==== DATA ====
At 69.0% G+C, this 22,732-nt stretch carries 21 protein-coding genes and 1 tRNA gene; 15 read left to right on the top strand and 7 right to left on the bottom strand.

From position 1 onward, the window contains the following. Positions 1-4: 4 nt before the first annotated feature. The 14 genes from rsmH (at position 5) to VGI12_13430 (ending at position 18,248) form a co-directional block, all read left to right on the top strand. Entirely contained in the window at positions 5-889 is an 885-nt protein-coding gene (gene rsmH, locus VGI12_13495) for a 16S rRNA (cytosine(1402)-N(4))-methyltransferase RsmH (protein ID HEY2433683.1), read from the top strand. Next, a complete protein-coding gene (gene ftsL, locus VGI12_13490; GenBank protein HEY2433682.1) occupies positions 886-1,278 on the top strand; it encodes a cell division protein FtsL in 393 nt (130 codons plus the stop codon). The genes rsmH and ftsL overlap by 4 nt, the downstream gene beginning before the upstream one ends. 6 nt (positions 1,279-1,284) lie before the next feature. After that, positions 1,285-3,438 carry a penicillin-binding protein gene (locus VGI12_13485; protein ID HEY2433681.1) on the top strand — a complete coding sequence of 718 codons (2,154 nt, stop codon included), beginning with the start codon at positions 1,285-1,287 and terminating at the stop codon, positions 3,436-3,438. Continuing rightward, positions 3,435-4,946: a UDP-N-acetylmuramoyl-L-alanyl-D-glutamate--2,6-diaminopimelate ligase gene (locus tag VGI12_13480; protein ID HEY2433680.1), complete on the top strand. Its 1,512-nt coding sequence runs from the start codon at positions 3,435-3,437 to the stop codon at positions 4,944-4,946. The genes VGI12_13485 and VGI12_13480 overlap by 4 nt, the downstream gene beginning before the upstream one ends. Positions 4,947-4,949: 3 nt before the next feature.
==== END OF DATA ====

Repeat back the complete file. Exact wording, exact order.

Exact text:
At 69.0% G+C, this 22,732-nt stretch carries 21 protein-coding genes and 1 tRNA gene; 15 read left to right on the top strand and 7 right to left on the bottom strand.

From position 1 onward, the window contains the following. Positions 1-4: 4 nt before the first annotated feature. The 14 genes from rsmH (at position 5) to VGI12_13430 (ending at position 18,248) form a co-directional block, all read left to right on the top strand. Entirely contained in the window at positions 5-889 is an 885-nt protein-coding gene (gene rsmH, locus VGI12_13495) for a 16S rRNA (cytosine(1402)-N(4))-methyltransferase RsmH (protein ID HEY2433683.1), read from the top strand. Next, a complete protein-coding gene (gene ftsL, locus VGI12_13490; GenBank protein HEY2433682.1) occupies positions 886-1,278 on the top strand; it encodes a cell division protein FtsL in 393 nt (130 codons plus the stop codon). The genes rsmH and ftsL overlap by 4 nt, the downstream gene beginning before the upstream one ends. 6 nt (positions 1,279-1,284) lie before the next feature. After that, positions 1,285-3,438 carry a penicillin-binding protein gene (locus VGI12_13485; protein ID HEY2433681.1) on the top strand — a complete coding sequence of 718 codons (2,154 nt, stop codon included), beginning with the start codon at positions 1,285-1,287 and terminating at the stop codon, positions 3,436-3,438. Continuing rightward, positions 3,435-4,946: a UDP-N-acetylmuramoyl-L-alanyl-D-glutamate--2,6-diaminopimelate ligase gene (locus tag VGI12_13480; protein ID HEY2433680.1), complete on the top strand. Its 1,512-nt coding sequence runs from the start codon at positions 3,435-3,437 to the stop codon at positions 4,944-4,946. The genes VGI12_13485 and VGI12_13480 overlap by 4 nt, the downstream gene beginning before the upstream one ends. Positions 4,947-4,949: 3 nt before the next feature.